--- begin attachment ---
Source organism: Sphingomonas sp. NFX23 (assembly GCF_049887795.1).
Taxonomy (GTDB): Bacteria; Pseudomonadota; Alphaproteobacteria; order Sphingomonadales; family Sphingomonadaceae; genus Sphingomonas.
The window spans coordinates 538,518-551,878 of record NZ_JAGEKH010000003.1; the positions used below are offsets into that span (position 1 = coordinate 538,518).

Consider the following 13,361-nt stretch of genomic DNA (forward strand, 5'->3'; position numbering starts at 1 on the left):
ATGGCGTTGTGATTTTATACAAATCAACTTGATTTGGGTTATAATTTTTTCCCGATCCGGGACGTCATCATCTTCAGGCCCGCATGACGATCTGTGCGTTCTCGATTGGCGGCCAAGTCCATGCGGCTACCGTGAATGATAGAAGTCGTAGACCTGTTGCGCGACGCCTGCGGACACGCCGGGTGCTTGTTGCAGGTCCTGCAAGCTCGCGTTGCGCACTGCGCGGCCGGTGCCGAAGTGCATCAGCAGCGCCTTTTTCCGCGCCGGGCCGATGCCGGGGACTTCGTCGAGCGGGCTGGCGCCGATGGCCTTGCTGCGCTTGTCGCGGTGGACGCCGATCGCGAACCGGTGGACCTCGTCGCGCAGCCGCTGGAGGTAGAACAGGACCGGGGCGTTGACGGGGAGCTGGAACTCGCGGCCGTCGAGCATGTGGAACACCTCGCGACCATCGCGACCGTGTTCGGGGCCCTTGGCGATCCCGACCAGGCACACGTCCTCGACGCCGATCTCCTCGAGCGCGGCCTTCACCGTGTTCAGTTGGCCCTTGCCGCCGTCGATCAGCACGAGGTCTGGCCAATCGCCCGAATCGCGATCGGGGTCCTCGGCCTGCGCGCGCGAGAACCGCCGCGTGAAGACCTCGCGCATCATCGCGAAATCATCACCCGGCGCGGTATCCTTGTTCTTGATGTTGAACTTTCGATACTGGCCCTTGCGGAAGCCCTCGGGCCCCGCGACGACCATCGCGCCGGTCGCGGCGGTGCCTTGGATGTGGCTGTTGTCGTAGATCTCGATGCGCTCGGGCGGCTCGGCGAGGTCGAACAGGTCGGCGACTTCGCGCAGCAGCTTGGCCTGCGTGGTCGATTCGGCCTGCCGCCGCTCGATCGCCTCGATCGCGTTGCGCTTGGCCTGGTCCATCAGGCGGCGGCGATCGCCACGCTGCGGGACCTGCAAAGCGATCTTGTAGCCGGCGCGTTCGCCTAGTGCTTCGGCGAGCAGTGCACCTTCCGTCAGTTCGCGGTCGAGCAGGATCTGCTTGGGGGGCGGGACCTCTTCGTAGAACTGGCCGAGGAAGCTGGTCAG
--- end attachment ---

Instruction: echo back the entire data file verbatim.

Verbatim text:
Source organism: Sphingomonas sp. NFX23 (assembly GCF_049887795.1).
Taxonomy (GTDB): Bacteria; Pseudomonadota; Alphaproteobacteria; order Sphingomonadales; family Sphingomonadaceae; genus Sphingomonas.
The window spans coordinates 538,518-551,878 of record NZ_JAGEKH010000003.1; the positions used below are offsets into that span (position 1 = coordinate 538,518).

Consider the following 13,361-nt stretch of genomic DNA (forward strand, 5'->3'; position numbering starts at 1 on the left):
ATGGCGTTGTGATTTTATACAAATCAACTTGATTTGGGTTATAATTTTTTCCCGATCCGGGACGTCATCATCTTCAGGCCCGCATGACGATCTGTGCGTTCTCGATTGGCGGCCAAGTCCATGCGGCTACCGTGAATGATAGAAGTCGTAGACCTGTTGCGCGACGCCTGCGGACACGCCGGGTGCTTGTTGCAGGTCCTGCAAGCTCGCGTTGCGCACTGCGCGGCCGGTGCCGAAGTGCATCAGCAGCGCCTTTTTCCGCGCCGGGCCGATGCCGGGGACTTCGTCGAGCGGGCTGGCGCCGATGGCCTTGCTGCGCTTGTCGCGGTGGACGCCGATCGCGAACCGGTGGACCTCGTCGCGCAGCCGCTGGAGGTAGAACAGGACCGGGGCGTTGACGGGGAGCTGGAACTCGCGGCCGTCGAGCATGTGGAACACCTCGCGACCATCGCGACCGTGTTCGGGGCCCTTGGCGATCCCGACCAGGCACACGTCCTCGACGCCGATCTCCTCGAGCGCGGCCTTCACCGTGTTCAGTTGGCCCTTGCCGCCGTCGATCAGCACGAGGTCTGGCCAATCGCCCGAATCGCGATCGGGGTCCTCGGCCTGCGCGCGCGAGAACCGCCGCGTGAAGACCTCGCGCATCATCGCGAAATCATCACCCGGCGCGGTATCCTTGTTCTTGATGTTGAACTTTCGATACTGGCCCTTGCGGAAGCCCTCGGGCCCCGCGACGACCATCGCGCCGGTCGCGGCGGTGCCTTGGATGTGGCTGTTGTCGTAGATCTCGATGCGCTCGGGCGGCTCGGCGAGGTCGAACAGGTCGGCGACTTCGCGCAGCAGCTTGGCCTGCGTGGTCGATTCGGCCTGCCGCCGCTCGATCGCCTCGATCGCGTTGCGCTTGGCCTGGTCCATCAGGCGGCGGCGATCGCCACGCTGCGGGACCTGCAAAGCGATCTTGTAGCCGGCGCGTTCGCCTAGTGCTTCGGCGAGCAGTGCACCTTCCGTCAGTTCGCGGTCGAGCAGGATCTGCTTGGGGGGCGGGACCTCTTCGTAGAACTGGCCGAGGAAGCTGGTCAG